Ferin and D. J. Ribstock By STRIX T WENTY-FIVE years ago,
in the first chapter of my first book, I wrote: 'I always read the Agony Column first and the news, if there is time, afterwards.' This was true then, and it is still true today. I do not think that in 1933 our vocabulary had been enriched by the word escapism,' but that, I suppose, is what the life- long habit amounts to.
It is a bad habit; there can be no question of that. When I was at school we were for- bidden to bathe in the morning if we were playing serious cricket in the afternoon, a theory having been evolved that in some mysterious way bathing put your eye out. That is exactly what reading the Agony Column does.
Last Thursday, for instance, the first leader in The Times was about the Capital Issues Com- mittee. To say that this splendid body of men Is never far' from my thoughts would be wholly untrue; I do not know what the Capital Issues Committee is, or what it does, or why it does it. But I am not proud of my ignorance. A democracy neglects at its peril institutions which, like the Capital Issues Committee and the North Thames Gas Board, are in their different ways essential to the welfare of its members. If nobody took an informed interest in these things we should soon be in a pretty pass. There are cer- tain subjects—among them French elections, Lady Lewisham, and shifting allegiances within the Labour Party—that I feel myself absolved, by what amounts almost to physical incapacity, from reading about; but vestiges of a civic con- science impel me, when confronted with a topic as forbidding and as far beyond my comprehen- sion as the Capital Issues Committee, to have a forlorn bash at the first paragraph. It is rather like putting your horse at a fence which you know he is going to refuse, but something tells toe that it is the right thing to do.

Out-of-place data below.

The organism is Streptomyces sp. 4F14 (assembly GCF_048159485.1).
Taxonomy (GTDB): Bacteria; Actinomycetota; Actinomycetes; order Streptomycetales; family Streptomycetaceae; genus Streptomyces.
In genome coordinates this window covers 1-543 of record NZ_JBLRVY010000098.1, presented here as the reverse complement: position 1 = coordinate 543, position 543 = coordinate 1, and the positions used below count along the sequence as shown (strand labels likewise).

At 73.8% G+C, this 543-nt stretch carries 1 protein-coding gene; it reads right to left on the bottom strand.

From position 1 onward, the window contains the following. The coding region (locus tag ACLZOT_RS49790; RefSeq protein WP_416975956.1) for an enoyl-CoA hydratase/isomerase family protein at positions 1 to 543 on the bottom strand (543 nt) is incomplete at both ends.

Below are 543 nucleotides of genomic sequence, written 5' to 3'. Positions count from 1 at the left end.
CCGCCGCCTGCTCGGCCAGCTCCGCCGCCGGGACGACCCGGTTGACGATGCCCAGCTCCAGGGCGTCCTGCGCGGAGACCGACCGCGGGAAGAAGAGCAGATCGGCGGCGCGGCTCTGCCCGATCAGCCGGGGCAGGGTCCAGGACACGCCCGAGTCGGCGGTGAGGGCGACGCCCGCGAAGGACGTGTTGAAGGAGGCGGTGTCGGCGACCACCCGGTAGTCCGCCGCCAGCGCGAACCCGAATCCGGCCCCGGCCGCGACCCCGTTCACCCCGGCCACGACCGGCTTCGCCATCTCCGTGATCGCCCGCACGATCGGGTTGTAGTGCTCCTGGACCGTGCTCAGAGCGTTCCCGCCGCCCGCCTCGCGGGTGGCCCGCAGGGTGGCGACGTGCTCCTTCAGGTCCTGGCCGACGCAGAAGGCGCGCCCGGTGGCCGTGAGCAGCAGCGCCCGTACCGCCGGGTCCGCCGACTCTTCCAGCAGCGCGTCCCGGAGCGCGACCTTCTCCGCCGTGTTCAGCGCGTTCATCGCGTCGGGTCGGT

But how can the mind follow the leader- writer into the labyrinth if it is already trying (as mine was last Thursday) to digest this message : `Geloved Ferin. It has been so utterly wonder- ful, my little one-y. And surely it is the wonderful beginning of even greater happiness. Hold fast to thy courage with perseverance and hope, sweetprecious. Bless thee for everything, my darling, and especially for thy greatest gift. My steadfast love for ever and always. W.O.L.' What is going on here? What are these two Top People up to? Why do they have to use this expensive and public method of communicating with each other and why do they employ so gush- ing an idiom? Years ago, when I was a boy, there was a legend that cryptic and seemingly pas- sionate advertisements of this type were in fact inserted by the criminal classes, and contained encoded instructions for highly organised jewel robberies. I never took this theory seriously, but at least WOL's message to Ferin makes a certain amount of sense if Ferin is, so to speak, the call- sign for a number of individuals of whose present whereabouts WOL is ignorant.
If sweetprecious Ferin is, as the text suggests, a lady, jealously guarded by a beastly stepmother who intercepts her letters, it is pretty clear that she has recently been out on the loose with WOL; and it is only by assuming that she is now confined in the turret-room of a castle in Wales, eight miles from the nearest village and not on the telephone, that we can envisage circumstances in which WOL's sole method of getting his jejune message through to her is by inserting it in The Times at 17s. 6d. a line.